Had I been able to contact Ellen Seidler in any way (heck even YouTube comments are disabled), I would have told her about the benefits of sharing culture. That money cannot be made from “protecting” media and that the world is changing. And that this is a good thing. People who speak this issue much better than me are Lawrence Lessig and Cory Doctorow, to name only two of the world’s plentitude of free culture promoters.

There are quick solutions to stop ad-infested websites from making money. This includes just-about-any-newspaper and film-distributing, as Ellen calls them, “cyberlocker sites”:

  • Solution #1: Adblock Plus for Firefox (or similar adblocking software). It’ll remove just about all annoying, invasive and illegal funding activity.
  • Solution #2: Distribute the film without “cyberlocker sites” – use The Pirate Bay (or any other BitTorrent tracker). This way you can distribute a torrent any way you like – and use the free, decentralised peer-to-peer backend.

Using either (or both) of these methods will distribute the film at the same time as making it harder for sites to make money from illegal downloads. Better yet, it also (given we have a free, neutral internet) makes it harder for illegal markets to sell pirate DVDs. This because fan-subbed material for those who want subtitling in “other” languages usually (as with anyone) prefer the internet rather than pieces of plastic (DVD/Blu-ray).

Sharing content makes sure only the original, credited film distributor has the rights, and chance, to make money from the produced film. While at the same time building a world-wide fanbase who gladly support future film-making! Might just be me, but this seems a lot better than suing and threatening fans…

By the way, here’s an ad-free, totally uncommercial BitTorrent file linking you to a huge swarm of dedicated fans who give up their broadband connections to distribute Ellen Seidler’s movie “And Then Came Lola”: And.Then.Came.Lola.2009.DVDRip.XviD-VoMiT.torrent

An e-mail to the maker of “Primer”

I wrote an e-mail just now to the maker of the film Primer, Shane Carruth. Shane is currently planning/producing the movie “A Topiary”, but that was not the immediate topic of my e-mail. My spark was an enquiry to his view on free culture.

Having found an old post on the Primer discussion board [archive], discussing the budget and production, I noticed his attitude towards expensive editing and production software:

Music: I did it on my computer using lots of samplers and sequencers (fruity loops, sound forge, sonar, etc.). I’d rather not say how I got that software, but if I ever make a living at this I know which ones to buy.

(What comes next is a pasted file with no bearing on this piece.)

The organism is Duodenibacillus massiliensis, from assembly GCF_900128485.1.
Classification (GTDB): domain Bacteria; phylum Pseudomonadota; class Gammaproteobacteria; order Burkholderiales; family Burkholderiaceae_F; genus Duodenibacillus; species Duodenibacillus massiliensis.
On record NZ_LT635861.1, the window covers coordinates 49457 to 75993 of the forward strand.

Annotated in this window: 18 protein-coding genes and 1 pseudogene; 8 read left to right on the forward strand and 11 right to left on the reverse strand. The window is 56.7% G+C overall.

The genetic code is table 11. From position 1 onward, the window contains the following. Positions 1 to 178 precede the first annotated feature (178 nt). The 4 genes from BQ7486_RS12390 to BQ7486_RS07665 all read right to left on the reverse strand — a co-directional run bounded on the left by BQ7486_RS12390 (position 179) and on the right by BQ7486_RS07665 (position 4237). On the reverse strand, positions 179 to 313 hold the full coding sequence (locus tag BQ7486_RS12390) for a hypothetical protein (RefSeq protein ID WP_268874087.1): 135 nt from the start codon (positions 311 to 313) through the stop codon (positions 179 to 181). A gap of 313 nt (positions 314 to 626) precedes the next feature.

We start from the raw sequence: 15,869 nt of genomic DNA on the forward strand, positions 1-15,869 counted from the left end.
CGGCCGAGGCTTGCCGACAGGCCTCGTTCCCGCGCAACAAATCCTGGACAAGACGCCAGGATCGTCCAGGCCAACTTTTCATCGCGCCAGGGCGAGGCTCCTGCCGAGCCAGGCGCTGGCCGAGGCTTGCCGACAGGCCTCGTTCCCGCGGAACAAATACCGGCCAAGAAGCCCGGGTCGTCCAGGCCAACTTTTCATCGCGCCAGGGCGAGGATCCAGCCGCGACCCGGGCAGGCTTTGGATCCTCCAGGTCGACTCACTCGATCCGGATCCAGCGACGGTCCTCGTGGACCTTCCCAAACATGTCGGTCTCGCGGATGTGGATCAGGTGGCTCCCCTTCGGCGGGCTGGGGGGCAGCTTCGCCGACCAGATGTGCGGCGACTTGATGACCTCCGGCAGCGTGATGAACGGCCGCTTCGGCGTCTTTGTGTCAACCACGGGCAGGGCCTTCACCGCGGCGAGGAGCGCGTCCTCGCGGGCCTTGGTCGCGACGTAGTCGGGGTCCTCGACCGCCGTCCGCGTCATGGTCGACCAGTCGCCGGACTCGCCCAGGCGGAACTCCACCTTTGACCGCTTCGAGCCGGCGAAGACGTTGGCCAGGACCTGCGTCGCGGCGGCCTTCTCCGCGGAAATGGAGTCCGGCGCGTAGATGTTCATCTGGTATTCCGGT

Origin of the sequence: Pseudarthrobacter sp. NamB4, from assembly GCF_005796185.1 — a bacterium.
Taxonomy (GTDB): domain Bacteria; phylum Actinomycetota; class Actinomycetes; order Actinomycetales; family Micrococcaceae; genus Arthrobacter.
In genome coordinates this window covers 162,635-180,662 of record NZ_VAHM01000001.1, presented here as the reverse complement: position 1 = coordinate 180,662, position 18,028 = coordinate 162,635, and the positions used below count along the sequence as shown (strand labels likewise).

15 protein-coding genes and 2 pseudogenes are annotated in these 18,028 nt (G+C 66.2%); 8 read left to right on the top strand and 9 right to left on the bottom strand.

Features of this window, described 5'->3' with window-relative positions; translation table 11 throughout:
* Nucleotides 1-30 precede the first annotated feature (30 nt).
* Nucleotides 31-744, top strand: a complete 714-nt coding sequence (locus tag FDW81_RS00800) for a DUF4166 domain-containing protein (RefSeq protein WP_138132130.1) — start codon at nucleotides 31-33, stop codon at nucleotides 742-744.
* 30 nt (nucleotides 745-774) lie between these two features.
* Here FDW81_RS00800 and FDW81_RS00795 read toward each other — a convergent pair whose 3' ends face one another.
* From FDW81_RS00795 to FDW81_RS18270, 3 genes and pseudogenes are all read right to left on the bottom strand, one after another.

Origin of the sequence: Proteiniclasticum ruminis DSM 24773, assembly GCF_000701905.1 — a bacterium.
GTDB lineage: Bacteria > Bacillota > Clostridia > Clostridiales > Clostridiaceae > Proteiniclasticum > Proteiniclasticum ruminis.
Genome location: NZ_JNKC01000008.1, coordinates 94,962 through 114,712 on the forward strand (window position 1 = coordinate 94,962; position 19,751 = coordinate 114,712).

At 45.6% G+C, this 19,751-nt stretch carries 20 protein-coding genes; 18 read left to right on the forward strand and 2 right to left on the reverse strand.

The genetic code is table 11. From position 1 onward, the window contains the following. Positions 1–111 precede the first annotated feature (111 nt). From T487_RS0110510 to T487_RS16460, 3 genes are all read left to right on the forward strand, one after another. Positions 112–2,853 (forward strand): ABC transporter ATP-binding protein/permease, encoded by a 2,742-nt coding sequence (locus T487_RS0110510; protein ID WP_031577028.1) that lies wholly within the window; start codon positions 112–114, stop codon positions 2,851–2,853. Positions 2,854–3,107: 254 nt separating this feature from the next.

This of course inclined me to ponder whether he could ever produce that film without the help of filesharing. Thus, maybe he may see the possibilities of sharing his work too under a copyleft license? We’ll see if he answers me, assuming that e-mail address I found even works…

Hello Shane! I recently rewatched the movie Primer together with a couple of friends, together with whom I am planning the second year of a local “free culture festival” in Umeå, Sweden.

By free I mean the type of free which the Free Software Foundation promotes, that is “open source software”. When it comes to culture, you may know of the prominent license “Creative Commons”. If not, you may read more about it on http://creativecommons.org/ (or Wikipedia for that matter, where all content is licensed “CC by-sa”: http://en.wikipedia.org/wiki/Wikipedia:CC-BY-SA )

Our discussion after watching Primer was mostly related to the low budget of the production, and what great opportunities there are today for amateur film makers. My personal point of view is that amateur film makers are a much greater threat to the short-sighted, popularity contest Hollywood film market that’s the reality of today’s cinema.

The discussion encouraged me to write you this e-mail to ask whether you have given any thought about licensing the movie Primer as a “Creative Commons” work?

I am also passively collecting information to an essay on how contemporary culture is formed, produced and distributed which may benefit from an answer to that question.

Having seen the news about you also producing the new film “A Topiary”, would a free “copyleft” license be possible to apply to that material?

In either case it would be interesting to hear your quick thoughts, or elaborative if you please, on free culture and the Creative Commons.

Mikael Nordfeldth